Long, lanky vines intertwine and hang from the wall, while various ferns and succulents line the windowsill. Reused takeout containers and lids create makeshift pots and plant saucers, and wooden chopsticks act as support sticks. Although nowhere near perfect, this is the indoor garden that has grounded me during the long months at home.

Before the pandemic, I had pretty much the opposite of a green thumb. The idea of having another living thing depending on me for survival was far too intimidating, and I refused to accept the responsibility of the death of a newly purchased plant. While I loved admiring their live counterparts from afar, fake plants seemed like the more appealing option for house decor at the time.

Fast forward a few weeks into the pandemic — like many others experiencing shelter-in-place for the first time, I spent far too long cooped up in my room without taking a breath of fresh air or feeling the sun’s warmth on my skin. The rapid climb of the COVID-19 death toll left me with the alarming realization that staying within my house’s boundaries would be my new reality. I desperately needed a change of scenery. My journey from being a brown thumb to a still brown, but slightly greener one, began.

Trust trial and error

With most of my classes asynchronous and extracurriculars canceled, I had plenty of time on my hands. After a long week featuring pressing project deadlines, tests, and little sleep, I’d often be greeted by withering — if not already dead — leaves. During my first few weeks in my plant-caretaking career, I’d immediately feel a wave of guilt and panic at the sight.

I’ve realized now that mistakes are all part of the learning process. Instead of mourning the loss of my houseplant, I now analyze what went wrong and if I’m providing the appropriate living conditions for it.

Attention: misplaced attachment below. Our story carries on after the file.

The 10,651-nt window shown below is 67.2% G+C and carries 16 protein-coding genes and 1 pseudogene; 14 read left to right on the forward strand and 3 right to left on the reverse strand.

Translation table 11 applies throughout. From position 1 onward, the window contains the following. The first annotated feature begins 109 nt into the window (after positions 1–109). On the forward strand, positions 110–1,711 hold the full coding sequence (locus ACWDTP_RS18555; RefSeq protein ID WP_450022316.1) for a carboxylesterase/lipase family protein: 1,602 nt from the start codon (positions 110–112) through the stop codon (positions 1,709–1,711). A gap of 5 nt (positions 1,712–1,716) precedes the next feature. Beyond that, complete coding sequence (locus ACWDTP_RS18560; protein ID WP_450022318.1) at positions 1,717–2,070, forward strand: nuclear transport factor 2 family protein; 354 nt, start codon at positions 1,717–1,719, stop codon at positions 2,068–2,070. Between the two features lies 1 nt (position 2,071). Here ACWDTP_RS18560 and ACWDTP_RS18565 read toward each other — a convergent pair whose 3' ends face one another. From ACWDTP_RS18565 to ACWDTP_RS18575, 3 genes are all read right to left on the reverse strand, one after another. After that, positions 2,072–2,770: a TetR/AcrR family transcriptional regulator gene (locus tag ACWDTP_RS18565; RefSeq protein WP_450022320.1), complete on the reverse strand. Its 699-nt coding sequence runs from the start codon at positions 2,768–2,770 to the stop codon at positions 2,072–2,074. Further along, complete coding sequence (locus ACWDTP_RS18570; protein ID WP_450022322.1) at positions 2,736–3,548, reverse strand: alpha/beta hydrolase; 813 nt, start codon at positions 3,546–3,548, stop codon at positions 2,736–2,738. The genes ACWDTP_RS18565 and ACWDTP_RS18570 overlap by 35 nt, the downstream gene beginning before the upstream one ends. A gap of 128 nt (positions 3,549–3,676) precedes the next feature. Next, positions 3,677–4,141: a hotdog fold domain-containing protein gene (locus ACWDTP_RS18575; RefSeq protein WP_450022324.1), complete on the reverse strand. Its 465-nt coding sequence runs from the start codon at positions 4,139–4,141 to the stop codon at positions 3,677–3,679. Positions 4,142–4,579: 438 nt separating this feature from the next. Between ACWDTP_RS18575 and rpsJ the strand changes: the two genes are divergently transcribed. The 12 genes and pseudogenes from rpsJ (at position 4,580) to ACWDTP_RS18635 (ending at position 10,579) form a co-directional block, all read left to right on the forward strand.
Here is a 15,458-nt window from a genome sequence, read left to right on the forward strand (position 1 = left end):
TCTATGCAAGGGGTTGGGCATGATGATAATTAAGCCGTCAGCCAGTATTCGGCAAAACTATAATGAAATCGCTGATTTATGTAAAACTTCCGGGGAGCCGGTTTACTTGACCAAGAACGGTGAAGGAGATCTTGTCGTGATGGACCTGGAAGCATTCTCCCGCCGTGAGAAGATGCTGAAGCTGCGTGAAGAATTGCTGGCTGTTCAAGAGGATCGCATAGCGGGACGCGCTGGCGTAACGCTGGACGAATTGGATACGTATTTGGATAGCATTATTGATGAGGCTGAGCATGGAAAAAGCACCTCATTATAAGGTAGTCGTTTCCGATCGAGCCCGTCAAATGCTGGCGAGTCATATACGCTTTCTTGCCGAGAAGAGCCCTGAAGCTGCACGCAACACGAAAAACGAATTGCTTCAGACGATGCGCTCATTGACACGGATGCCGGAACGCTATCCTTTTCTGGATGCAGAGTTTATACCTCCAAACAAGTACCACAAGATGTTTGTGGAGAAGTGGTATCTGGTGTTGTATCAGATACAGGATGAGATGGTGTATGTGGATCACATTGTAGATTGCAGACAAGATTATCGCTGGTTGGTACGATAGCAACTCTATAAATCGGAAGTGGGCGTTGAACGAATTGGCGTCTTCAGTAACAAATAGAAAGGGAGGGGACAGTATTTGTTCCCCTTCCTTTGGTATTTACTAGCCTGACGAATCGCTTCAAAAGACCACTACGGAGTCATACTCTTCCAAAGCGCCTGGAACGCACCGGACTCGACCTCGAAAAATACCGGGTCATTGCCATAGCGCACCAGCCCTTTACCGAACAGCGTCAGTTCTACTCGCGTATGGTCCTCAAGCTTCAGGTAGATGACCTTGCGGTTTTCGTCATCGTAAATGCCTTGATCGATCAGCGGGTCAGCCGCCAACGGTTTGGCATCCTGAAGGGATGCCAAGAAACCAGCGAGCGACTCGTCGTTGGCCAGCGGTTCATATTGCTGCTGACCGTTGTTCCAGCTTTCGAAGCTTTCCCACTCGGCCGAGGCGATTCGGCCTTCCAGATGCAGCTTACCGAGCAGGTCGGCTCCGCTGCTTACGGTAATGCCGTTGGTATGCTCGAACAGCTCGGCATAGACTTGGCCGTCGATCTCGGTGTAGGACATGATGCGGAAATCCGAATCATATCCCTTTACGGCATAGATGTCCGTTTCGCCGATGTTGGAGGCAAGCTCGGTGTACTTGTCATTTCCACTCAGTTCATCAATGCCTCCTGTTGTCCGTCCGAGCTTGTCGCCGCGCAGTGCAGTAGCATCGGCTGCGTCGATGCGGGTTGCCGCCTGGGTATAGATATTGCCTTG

Plant care leads to self-care

Neglecting my own mental health would mirror itself in my plants. As a result, plants served as living reminders for me to take care of myself during the pandemic. The pale, yellowing leaves caused by a lack of sunlight forced me to think about my plants’ light environment — were they getting enough time in the sun? Was I getting enough time in the sun? Leaving my house more than twice a week without my family’s coercion was rare, as I never had outdoor extracurriculars or school to attend in person.

Seeing with my own eyes how a lack of light had affected my plants, I was motivated to spend more time outdoors. When I put my plants outdoors, the intense rays of light would scorch the lush green leaves into crisping brown chips. I’d return to my plants in horror, pondering how the sunlight could have done so much damage in such little time. Could the sun be doing the same thing to my own skin? Rest assured, as someone who often skipped sunscreen in my skincare routine, it quickly became a staple before stepping out the door.


As roots grew, my physical and mental awareness did too; I found myself more reflective and sensitive to emotional changes than before.


Planting hope

Watching a plant outgrow its nursery pot and develop new leaves is a gratifying experience that has allowed me to reflect on my habits and the time that has passed during the pandemic. As days and weeks blend together, being a plant parent gives me the opportunity to develop a routine of care, even when I lack the motivation to care for myself.

Though I can attribute some of my development to being able to spend more time alone at home, plants provided the framework for me to increase my self-awareness. As roots grew, my physical and mental awareness did too; I found myself more reflective and sensitive to emotional changes than before.

Most of all, my appreciation for the outdoors has magnified, and I know that I’ll always be able to welcome nature into my home with my indoor jungle.